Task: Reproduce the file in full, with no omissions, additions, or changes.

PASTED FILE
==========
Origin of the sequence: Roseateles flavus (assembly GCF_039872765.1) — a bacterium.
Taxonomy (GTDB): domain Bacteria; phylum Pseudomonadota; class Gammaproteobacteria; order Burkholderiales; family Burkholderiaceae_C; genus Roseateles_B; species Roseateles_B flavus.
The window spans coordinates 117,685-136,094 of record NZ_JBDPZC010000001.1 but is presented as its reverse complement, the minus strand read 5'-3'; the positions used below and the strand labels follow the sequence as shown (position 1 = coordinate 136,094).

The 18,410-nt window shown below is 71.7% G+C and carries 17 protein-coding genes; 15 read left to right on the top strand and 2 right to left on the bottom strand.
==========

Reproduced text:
Origin of the sequence: Roseateles flavus (assembly GCF_039872765.1) — a bacterium.
Taxonomy (GTDB): domain Bacteria; phylum Pseudomonadota; class Gammaproteobacteria; order Burkholderiales; family Burkholderiaceae_C; genus Roseateles_B; species Roseateles_B flavus.
The window spans coordinates 117,685-136,094 of record NZ_JBDPZC010000001.1 but is presented as its reverse complement, the minus strand read 5'-3'; the positions used below and the strand labels follow the sequence as shown (position 1 = coordinate 136,094).

The 18,410-nt window shown below is 71.7% G+C and carries 17 protein-coding genes; 15 read left to right on the top strand and 2 right to left on the bottom strand.